How Real are Newspaper Stories?

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  • Written By: Garry Crystal
  • Edited By: Niki Foster
  • Last Modified Date: 06 October 2019
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The question of credibility in newspaper stories has been around since newspapers first appeared. Many people read them with a skeptical eye. More and more people are waking up to the fact that newspaper articles are not 100% truthful. In the age of mass media, with newspapers and television shows vying for the exclusive scoop, many facts are exaggerated beyond reasonable doubt.

A recent survey on the believability of newspapers showed that only 17% of people found their daily newspaper to be completely believable. Believability figures for The New York Times and The Wall Street Journal were as low as 50%. So is the world now populated by media savvy cynical readers, or have people simply lost faith in the media as a whole?

One of the major factors in the believability of newspaper stories is the anonymous source. This refers to people who frequently crop up in newspaper articles giving an opinion or insider knowledge on a story. The contending issue is, of course, that the anonymous source is never named. The use of the anonymous source can be seen as far back as Deep Throat in the Watergate Scandal expose by The Washington Post in the 1970s.


A reporter will never give up the name of his or her anonymous source; it is considered part and parcel of journalistic ethics. However, the New York Times recently had to print four pages of apologies for the fabrications of reporter Jason Blair. Blair's newspaper stories appeared over a three year span and were found to be full of fraudulent facts and information. A majority of unchecked fabrications were contained in anonymous source quotations.

This was not to be the only time that apologies would be printed for the fabrication of newspaper articles. Rick Bragg, another Times reporter, was forced to resign after his stories were found to be fraudulent. USA Today reporter Jack Kelley fabricated numerous stories, including his own eyewitness account of a cafe bombing in Israel.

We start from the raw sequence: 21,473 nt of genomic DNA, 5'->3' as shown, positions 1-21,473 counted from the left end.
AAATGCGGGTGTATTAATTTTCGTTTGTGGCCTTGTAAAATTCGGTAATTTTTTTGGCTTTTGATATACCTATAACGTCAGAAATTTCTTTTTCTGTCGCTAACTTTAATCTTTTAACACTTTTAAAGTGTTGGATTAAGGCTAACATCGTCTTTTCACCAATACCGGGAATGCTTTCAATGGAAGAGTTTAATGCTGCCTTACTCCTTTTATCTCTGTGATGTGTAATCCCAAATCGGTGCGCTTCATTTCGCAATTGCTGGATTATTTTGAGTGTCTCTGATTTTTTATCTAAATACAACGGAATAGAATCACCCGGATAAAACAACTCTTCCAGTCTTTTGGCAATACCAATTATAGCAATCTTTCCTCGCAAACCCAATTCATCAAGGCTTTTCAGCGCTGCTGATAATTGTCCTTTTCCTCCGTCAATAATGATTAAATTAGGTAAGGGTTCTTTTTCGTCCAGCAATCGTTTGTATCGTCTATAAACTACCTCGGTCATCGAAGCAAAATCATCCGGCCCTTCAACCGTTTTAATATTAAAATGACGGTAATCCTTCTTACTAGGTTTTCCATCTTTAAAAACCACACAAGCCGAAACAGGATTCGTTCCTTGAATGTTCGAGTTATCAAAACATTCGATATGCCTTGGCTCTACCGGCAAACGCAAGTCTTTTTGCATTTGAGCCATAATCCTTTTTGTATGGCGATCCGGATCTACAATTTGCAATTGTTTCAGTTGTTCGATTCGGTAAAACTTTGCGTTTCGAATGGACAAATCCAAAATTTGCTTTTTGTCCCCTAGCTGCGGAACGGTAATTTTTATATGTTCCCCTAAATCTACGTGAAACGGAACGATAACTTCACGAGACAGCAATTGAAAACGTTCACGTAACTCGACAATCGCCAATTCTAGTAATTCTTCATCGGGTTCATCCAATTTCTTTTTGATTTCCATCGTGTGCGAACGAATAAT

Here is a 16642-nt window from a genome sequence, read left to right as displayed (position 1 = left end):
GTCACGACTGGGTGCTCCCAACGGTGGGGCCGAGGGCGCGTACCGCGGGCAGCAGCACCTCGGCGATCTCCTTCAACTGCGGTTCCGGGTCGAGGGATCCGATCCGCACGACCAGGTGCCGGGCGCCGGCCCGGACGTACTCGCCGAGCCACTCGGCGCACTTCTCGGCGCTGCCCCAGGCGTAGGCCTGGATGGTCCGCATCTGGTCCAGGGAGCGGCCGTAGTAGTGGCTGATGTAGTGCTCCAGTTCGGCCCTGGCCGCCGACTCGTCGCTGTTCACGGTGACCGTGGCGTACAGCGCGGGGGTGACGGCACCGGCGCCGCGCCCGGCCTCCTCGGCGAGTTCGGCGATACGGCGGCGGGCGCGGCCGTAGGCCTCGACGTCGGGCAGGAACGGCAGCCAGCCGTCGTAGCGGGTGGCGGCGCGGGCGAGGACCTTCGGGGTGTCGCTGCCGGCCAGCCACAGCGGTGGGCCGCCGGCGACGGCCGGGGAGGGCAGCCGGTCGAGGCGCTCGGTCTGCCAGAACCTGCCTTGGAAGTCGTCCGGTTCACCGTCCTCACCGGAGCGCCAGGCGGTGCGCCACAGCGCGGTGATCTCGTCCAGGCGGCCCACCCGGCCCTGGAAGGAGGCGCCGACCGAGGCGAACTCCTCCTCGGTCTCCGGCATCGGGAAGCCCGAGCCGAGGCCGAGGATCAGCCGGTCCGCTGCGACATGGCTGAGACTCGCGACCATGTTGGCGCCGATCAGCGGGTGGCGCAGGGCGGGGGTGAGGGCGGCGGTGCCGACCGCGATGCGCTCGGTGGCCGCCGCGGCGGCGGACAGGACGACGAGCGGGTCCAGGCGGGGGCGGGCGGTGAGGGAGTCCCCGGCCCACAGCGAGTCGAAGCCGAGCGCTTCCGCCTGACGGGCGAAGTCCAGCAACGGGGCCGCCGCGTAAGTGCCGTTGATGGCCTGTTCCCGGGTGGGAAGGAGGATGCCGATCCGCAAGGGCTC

In some instances, the public know that newspaper stories are simply false or exaggerated. The British tabloid press are some of the worst storytellers in the world. A huge percentage of these daily newspapers are filled with exclusive celebrity stories told by close friends. It is well known that the so-called close friend is actually the celebrity looking for extra publicity.

There is also the fact that many newspapers are biased towards one particular political party. The editors may run political stories favoring their political party, along with newspaper stories that make the opposing political party look like devil worshipers at best. The old saying of don't believe everything you read in the newspapers should be kept in mind when reading a large percentage of newspaper stories, especially those that frequently quote anonymous sources as their key fact givers.


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Post 1

One of the best ways to determine the credibility level of a news story, or any news outlet, is to see if you can get the same facts the reporter did. Can you go to the courthouse and ask for the same documents? Can you call the same public officials and ask the same questions? Watergate aside, obviously, if you can, then the newspaper is being honest.

Anonymous sources should be used sparingly, if at all, and any reporter worth his or her salt will tell you this. If they want to remain anonymous, most reporters automatically consider their information to be suspect.

Even if a newspaper leans in a particular direction politically, the editorial page should carry at least

a few columns by writers of the party opposite. This is another way to test a newspaper's objectivity. Even if the in-house editorials consistently favor one party over another, this is not necessarily reflected in their coverage of local news. A discerning reader will look to see if the paper is keeping a weather eye on all public officials, regardless of party affiliation, and is holding them accountable to the public.

One thing a reader can count on in reading any story is that there are always at least two sides to any story, and that a good reporter tries to present both sides, and then allow the reader to make up his or her own mind about where the truth actually resides. A reader, then, should always keep an open mind about any stories, and as the writer of this article noted, look upon an abundance of "anonymous" sources with a jaundiced eye.

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